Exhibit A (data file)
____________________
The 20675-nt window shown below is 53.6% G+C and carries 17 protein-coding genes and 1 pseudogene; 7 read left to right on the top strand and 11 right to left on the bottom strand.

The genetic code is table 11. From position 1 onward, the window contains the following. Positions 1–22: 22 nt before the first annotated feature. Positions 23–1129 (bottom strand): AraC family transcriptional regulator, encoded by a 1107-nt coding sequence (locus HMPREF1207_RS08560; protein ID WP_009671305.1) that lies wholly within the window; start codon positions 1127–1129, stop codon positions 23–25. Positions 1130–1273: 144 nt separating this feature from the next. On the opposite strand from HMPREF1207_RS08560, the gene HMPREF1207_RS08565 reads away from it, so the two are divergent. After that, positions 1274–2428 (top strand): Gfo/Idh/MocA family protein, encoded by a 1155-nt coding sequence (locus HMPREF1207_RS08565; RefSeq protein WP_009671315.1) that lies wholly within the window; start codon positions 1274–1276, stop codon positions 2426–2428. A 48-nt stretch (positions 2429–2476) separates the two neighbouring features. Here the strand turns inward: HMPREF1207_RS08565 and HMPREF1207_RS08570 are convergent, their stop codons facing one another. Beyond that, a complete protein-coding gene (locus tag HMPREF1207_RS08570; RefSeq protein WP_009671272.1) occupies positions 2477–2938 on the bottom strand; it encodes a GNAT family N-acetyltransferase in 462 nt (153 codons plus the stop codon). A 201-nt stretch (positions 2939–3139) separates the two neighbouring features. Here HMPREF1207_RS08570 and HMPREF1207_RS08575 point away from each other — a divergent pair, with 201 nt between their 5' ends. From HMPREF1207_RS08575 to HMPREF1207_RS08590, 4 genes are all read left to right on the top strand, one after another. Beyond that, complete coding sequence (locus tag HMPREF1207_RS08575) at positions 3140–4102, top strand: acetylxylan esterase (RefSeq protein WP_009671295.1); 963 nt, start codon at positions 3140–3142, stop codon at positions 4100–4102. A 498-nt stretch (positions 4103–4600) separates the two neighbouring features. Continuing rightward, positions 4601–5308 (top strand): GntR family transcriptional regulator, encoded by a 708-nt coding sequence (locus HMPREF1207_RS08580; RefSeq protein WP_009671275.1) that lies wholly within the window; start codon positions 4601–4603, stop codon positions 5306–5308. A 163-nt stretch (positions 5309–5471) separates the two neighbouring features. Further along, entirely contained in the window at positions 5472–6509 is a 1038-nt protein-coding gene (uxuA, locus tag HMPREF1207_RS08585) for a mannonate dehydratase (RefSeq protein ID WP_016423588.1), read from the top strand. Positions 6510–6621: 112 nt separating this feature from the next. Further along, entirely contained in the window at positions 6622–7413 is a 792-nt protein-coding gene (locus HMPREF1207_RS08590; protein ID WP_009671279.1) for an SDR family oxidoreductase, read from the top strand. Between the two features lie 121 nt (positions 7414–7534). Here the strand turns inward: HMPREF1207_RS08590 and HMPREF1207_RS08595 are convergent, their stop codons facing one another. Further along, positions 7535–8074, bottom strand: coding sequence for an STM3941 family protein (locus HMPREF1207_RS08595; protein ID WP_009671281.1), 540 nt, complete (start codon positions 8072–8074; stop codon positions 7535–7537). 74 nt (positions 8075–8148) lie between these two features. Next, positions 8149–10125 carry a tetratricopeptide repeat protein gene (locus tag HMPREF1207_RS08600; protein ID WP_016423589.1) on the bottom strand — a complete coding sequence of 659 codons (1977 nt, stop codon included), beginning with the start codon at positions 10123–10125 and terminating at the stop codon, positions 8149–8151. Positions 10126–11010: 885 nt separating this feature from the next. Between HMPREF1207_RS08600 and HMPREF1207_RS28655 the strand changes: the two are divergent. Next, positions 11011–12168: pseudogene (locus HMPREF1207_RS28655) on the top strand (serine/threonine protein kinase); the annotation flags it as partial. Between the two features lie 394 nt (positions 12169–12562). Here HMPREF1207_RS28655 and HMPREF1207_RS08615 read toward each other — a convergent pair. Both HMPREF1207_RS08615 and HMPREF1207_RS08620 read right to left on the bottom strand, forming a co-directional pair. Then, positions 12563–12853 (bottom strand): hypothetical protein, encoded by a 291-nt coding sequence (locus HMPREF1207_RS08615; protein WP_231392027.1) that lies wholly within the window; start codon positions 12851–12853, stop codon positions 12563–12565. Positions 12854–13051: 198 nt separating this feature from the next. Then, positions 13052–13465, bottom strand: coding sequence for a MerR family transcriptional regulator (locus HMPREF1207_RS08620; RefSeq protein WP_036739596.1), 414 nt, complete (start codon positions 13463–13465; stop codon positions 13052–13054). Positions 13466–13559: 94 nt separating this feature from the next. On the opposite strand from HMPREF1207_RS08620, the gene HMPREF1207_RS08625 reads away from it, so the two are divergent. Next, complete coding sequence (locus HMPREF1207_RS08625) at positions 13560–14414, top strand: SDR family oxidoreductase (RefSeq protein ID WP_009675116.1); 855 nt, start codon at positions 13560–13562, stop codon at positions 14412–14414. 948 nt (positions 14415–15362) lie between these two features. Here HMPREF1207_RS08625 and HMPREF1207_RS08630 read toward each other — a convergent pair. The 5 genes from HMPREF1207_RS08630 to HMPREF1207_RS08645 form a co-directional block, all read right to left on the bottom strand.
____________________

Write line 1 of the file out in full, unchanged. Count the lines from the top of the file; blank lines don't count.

The 20675-nt window shown below is 53.6% G+C and carries 17 protein-coding genes and 1 pseudogene; 7 read left to right on the top strand and 11 right to left on the bottom strand.